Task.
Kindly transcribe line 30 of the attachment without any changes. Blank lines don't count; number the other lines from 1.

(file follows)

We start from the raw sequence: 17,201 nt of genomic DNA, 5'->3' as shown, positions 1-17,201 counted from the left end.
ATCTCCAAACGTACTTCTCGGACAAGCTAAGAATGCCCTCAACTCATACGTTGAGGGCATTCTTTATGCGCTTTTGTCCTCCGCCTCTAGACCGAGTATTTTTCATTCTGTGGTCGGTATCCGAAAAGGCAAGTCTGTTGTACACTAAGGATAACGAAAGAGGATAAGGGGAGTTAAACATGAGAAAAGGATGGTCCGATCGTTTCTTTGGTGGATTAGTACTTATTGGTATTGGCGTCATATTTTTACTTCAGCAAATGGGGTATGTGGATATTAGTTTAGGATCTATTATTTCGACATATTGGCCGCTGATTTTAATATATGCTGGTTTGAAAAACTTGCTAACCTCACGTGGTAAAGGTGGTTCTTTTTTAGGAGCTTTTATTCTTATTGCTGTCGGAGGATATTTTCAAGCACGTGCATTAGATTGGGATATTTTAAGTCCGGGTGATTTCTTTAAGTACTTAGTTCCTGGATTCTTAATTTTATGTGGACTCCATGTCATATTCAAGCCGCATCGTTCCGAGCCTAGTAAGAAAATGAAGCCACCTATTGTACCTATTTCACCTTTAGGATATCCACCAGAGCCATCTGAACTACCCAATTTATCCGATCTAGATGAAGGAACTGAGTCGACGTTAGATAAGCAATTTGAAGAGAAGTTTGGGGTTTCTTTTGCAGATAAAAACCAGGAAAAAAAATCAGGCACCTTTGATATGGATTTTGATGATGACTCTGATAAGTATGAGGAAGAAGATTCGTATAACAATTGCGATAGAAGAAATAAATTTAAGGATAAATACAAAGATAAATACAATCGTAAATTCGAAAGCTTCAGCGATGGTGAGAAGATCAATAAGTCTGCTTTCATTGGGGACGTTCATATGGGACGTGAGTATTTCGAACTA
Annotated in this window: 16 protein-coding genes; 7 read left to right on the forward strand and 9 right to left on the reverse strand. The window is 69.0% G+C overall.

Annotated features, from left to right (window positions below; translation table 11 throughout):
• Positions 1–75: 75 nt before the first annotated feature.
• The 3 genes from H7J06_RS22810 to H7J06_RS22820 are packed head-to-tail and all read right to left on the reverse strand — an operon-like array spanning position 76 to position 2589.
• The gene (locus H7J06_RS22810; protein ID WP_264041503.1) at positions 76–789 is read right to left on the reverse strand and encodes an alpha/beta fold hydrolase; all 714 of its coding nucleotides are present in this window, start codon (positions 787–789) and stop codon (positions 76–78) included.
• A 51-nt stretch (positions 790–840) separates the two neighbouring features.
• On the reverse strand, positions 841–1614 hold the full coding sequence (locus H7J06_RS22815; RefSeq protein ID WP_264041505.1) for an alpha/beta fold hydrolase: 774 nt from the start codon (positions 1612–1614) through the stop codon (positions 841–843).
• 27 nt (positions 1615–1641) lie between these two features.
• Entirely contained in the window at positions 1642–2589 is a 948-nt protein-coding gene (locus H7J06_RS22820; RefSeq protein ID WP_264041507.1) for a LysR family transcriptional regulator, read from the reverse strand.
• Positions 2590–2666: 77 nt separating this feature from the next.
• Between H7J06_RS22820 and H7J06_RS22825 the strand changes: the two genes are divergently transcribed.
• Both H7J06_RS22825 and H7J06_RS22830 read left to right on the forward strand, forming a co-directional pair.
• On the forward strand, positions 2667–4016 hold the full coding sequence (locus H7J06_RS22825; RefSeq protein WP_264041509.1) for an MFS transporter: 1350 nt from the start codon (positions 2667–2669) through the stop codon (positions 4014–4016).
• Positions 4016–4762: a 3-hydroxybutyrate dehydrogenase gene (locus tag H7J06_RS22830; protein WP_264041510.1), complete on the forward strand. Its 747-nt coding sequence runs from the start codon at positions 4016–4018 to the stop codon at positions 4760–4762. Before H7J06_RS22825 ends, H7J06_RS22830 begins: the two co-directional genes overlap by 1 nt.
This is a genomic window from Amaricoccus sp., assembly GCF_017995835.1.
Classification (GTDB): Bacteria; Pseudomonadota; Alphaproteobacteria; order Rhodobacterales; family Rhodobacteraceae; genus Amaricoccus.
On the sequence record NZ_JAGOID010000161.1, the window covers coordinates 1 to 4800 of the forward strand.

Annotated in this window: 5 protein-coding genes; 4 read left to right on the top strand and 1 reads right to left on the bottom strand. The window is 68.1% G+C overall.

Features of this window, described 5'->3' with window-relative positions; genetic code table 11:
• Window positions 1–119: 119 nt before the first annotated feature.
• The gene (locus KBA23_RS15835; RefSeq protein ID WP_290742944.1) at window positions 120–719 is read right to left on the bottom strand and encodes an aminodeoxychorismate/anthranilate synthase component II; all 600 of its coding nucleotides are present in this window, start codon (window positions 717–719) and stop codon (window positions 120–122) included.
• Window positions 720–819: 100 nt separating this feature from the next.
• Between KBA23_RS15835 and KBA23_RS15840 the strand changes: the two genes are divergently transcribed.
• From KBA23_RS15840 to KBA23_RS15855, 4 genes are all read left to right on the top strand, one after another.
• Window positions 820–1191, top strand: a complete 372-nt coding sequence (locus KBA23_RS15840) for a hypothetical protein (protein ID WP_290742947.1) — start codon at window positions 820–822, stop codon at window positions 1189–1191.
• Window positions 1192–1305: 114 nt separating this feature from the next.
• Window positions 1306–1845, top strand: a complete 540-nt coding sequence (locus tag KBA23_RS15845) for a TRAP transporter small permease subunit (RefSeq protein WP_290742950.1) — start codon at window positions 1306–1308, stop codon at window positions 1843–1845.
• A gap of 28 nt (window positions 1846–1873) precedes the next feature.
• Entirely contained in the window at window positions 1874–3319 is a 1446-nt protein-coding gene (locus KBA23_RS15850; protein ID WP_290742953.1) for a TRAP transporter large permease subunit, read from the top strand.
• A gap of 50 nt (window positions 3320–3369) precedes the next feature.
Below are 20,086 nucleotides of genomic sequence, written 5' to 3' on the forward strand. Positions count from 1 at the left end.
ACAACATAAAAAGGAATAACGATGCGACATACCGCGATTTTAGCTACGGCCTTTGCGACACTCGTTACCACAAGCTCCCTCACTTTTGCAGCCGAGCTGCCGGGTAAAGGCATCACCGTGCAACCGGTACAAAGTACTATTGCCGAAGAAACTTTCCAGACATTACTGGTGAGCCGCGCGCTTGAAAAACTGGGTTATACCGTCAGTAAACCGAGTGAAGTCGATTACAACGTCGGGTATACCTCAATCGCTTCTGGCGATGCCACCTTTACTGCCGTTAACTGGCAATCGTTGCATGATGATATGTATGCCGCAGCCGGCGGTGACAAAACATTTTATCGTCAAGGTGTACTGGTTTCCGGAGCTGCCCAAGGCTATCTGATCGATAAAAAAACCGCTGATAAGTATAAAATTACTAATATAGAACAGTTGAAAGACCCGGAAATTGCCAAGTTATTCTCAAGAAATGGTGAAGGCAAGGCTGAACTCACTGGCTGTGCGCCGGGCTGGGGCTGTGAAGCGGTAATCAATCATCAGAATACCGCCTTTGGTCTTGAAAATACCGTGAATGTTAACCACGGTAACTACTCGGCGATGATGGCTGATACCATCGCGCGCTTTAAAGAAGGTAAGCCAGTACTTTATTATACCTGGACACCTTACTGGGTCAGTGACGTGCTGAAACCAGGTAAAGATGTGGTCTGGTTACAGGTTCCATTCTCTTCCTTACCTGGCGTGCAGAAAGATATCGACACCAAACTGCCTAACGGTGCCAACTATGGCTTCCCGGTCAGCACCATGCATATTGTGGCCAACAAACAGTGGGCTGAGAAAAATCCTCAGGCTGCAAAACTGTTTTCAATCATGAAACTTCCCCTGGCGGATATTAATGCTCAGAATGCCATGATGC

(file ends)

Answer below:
• A gap of 28 nt (window positions 1846–1873) precedes the next feature.